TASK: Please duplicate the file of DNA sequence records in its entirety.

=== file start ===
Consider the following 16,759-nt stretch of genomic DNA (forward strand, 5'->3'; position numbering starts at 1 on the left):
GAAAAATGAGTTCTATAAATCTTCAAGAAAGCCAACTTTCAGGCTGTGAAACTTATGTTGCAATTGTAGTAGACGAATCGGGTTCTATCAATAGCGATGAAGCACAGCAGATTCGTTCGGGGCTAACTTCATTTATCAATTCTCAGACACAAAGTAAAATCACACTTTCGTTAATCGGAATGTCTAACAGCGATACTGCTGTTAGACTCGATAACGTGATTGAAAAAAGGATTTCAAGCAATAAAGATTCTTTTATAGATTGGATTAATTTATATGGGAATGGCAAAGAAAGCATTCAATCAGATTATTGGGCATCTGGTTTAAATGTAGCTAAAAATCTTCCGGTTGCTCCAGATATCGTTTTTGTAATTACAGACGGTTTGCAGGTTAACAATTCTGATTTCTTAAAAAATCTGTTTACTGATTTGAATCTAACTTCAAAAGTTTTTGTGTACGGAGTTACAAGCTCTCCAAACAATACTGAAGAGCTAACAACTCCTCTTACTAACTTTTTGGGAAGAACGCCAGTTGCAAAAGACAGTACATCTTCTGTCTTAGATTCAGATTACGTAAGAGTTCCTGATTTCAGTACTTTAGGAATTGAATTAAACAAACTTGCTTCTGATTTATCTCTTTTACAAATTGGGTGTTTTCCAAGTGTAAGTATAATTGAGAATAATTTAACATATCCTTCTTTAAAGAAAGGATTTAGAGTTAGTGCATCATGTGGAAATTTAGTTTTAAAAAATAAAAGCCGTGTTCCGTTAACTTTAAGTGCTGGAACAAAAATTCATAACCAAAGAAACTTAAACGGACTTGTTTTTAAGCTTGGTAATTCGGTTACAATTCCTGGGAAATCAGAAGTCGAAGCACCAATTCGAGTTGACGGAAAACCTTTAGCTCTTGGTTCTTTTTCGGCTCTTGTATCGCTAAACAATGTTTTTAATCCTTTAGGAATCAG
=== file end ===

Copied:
Consider the following 16,759-nt stretch of genomic DNA (forward strand, 5'->3'; position numbering starts at 1 on the left):
GAAAAATGAGTTCTATAAATCTTCAAGAAAGCCAACTTTCAGGCTGTGAAACTTATGTTGCAATTGTAGTAGACGAATCGGGTTCTATCAATAGCGATGAAGCACAGCAGATTCGTTCGGGGCTAACTTCATTTATCAATTCTCAGACACAAAGTAAAATCACACTTTCGTTAATCGGAATGTCTAACAGCGATACTGCTGTTAGACTCGATAACGTGATTGAAAAAAGGATTTCAAGCAATAAAGATTCTTTTATAGATTGGATTAATTTATATGGGAATGGCAAAGAAAGCATTCAATCAGATTATTGGGCATCTGGTTTAAATGTAGCTAAAAATCTTCCGGTTGCTCCAGATATCGTTTTTGTAATTACAGACGGTTTGCAGGTTAACAATTCTGATTTCTTAAAAAATCTGTTTACTGATTTGAATCTAACTTCAAAAGTTTTTGTGTACGGAGTTACAAGCTCTCCAAACAATACTGAAGAGCTAACAACTCCTCTTACTAACTTTTTGGGAAGAACGCCAGTTGCAAAAGACAGTACATCTTCTGTCTTAGATTCAGATTACGTAAGAGTTCCTGATTTCAGTACTTTAGGAATTGAATTAAACAAACTTGCTTCTGATTTATCTCTTTTACAAATTGGGTGTTTTCCAAGTGTAAGTATAATTGAGAATAATTTAACATATCCTTCTTTAAAGAAAGGATTTAGAGTTAGTGCATCATGTGGAAATTTAGTTTTAAAAAATAAAAGCCGTGTTCCGTTAACTTTAAGTGCTGGAACAAAAATTCATAACCAAAGAAACTTAAACGGACTTGTTTTTAAGCTTGGTAATTCGGTTACAATTCCTGGGAAATCAGAAGTCGAAGCACCAATTCGAGTTGACGGAAAACCTTTAGCTCTTGGTTCTTTTTCGGCTCTTGTATCGCTAAACAATGTTTTTAATCCTTTAGGAATCAG